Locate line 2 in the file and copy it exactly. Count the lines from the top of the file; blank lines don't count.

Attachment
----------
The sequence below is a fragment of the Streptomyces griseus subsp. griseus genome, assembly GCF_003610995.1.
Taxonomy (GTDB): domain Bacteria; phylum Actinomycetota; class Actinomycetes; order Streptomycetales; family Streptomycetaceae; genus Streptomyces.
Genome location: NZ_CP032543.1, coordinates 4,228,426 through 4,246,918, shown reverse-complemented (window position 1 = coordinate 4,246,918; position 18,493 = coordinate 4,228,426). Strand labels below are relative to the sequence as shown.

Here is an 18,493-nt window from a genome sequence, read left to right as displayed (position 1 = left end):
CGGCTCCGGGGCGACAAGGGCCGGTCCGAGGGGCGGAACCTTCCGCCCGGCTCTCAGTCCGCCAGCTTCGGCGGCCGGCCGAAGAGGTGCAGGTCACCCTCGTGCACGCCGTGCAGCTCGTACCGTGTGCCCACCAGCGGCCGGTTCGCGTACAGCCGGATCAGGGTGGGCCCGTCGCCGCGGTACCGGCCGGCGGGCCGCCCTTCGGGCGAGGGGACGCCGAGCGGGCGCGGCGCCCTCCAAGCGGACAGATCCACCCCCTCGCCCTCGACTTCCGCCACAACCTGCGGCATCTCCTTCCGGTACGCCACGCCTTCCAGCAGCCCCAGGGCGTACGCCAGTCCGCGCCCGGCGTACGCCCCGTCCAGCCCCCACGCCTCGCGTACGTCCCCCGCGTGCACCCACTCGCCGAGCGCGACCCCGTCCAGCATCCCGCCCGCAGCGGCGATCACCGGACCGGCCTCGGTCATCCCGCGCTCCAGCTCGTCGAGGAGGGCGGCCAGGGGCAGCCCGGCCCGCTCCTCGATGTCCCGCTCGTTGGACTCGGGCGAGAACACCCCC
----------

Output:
Taxonomy (GTDB): domain Bacteria; phylum Actinomycetota; class Actinomycetes; order Streptomycetales; family Streptomycetaceae; genus Streptomyces.